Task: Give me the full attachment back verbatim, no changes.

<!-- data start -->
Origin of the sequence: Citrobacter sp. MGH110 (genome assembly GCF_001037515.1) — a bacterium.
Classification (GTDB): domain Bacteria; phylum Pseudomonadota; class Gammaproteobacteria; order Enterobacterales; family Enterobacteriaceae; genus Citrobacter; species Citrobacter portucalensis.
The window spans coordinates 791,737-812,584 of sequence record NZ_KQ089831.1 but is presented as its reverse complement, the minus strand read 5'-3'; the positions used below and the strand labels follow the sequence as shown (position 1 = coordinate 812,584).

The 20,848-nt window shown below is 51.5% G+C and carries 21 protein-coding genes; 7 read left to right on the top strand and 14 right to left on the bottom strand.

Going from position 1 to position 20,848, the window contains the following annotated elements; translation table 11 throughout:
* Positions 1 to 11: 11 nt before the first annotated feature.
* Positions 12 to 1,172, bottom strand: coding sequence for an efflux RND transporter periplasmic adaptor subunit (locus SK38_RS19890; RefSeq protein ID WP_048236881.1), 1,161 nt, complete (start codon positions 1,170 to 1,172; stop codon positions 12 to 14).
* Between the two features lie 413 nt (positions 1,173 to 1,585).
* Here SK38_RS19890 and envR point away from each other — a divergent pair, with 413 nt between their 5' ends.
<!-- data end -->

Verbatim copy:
Origin of the sequence: Citrobacter sp. MGH110 (genome assembly GCF_001037515.1) — a bacterium.
Classification (GTDB): domain Bacteria; phylum Pseudomonadota; class Gammaproteobacteria; order Enterobacterales; family Enterobacteriaceae; genus Citrobacter; species Citrobacter portucalensis.
The window spans coordinates 791,737-812,584 of sequence record NZ_KQ089831.1 but is presented as its reverse complement, the minus strand read 5'-3'; the positions used below and the strand labels follow the sequence as shown (position 1 = coordinate 812,584).

The 20,848-nt window shown below is 51.5% G+C and carries 21 protein-coding genes; 7 read left to right on the top strand and 14 right to left on the bottom strand.

Going from position 1 to position 20,848, the window contains the following annotated elements; translation table 11 throughout:
* Positions 1 to 11: 11 nt before the first annotated feature.
* Positions 12 to 1,172, bottom strand: coding sequence for an efflux RND transporter periplasmic adaptor subunit (locus SK38_RS19890; RefSeq protein ID WP_048236881.1), 1,161 nt, complete (start codon positions 1,170 to 1,172; stop codon positions 12 to 14).
* Between the two features lie 413 nt (positions 1,173 to 1,585).
* Here SK38_RS19890 and envR point away from each other — a divergent pair, with 413 nt between their 5' ends.